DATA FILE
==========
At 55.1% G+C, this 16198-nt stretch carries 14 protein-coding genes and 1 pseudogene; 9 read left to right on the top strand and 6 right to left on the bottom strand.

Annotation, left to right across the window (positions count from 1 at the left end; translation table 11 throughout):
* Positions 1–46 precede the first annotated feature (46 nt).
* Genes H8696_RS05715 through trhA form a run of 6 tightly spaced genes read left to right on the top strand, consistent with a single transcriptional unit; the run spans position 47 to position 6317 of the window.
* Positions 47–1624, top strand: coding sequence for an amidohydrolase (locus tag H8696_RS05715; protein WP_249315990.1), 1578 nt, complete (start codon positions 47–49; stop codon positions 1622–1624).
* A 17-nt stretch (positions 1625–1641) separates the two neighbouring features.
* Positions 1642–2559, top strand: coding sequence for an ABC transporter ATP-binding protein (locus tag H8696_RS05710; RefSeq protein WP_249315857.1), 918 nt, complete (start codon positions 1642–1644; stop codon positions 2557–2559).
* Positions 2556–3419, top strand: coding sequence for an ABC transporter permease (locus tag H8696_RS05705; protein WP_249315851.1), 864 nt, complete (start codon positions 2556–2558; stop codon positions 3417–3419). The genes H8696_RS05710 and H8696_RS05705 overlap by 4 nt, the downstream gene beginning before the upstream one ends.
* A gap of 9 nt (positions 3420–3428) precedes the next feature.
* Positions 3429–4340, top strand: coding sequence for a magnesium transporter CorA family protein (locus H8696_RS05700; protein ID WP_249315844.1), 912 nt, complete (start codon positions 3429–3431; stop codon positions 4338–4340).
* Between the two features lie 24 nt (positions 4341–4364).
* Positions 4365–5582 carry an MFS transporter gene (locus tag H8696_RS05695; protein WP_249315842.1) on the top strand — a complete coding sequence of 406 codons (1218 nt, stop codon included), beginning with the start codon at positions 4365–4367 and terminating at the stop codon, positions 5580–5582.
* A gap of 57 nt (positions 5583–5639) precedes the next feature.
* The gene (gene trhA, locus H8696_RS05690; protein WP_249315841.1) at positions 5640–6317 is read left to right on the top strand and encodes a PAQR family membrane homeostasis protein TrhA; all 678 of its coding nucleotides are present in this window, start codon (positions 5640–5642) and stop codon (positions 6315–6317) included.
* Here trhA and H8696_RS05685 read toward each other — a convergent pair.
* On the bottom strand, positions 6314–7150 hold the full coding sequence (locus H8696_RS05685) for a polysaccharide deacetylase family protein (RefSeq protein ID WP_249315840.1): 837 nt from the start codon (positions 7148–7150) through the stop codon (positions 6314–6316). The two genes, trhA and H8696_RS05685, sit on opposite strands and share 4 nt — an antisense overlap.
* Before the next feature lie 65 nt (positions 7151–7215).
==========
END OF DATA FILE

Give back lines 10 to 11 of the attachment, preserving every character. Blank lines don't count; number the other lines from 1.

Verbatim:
* Positions 3429–4340, top strand: coding sequence for a magnesium transporter CorA family protein (locus H8696_RS05700; protein ID WP_249315844.1), 912 nt, complete (start codon positions 3429–3431; stop codon positions 4338–4340).
* Between the two features lie 24 nt (positions 4341–4364).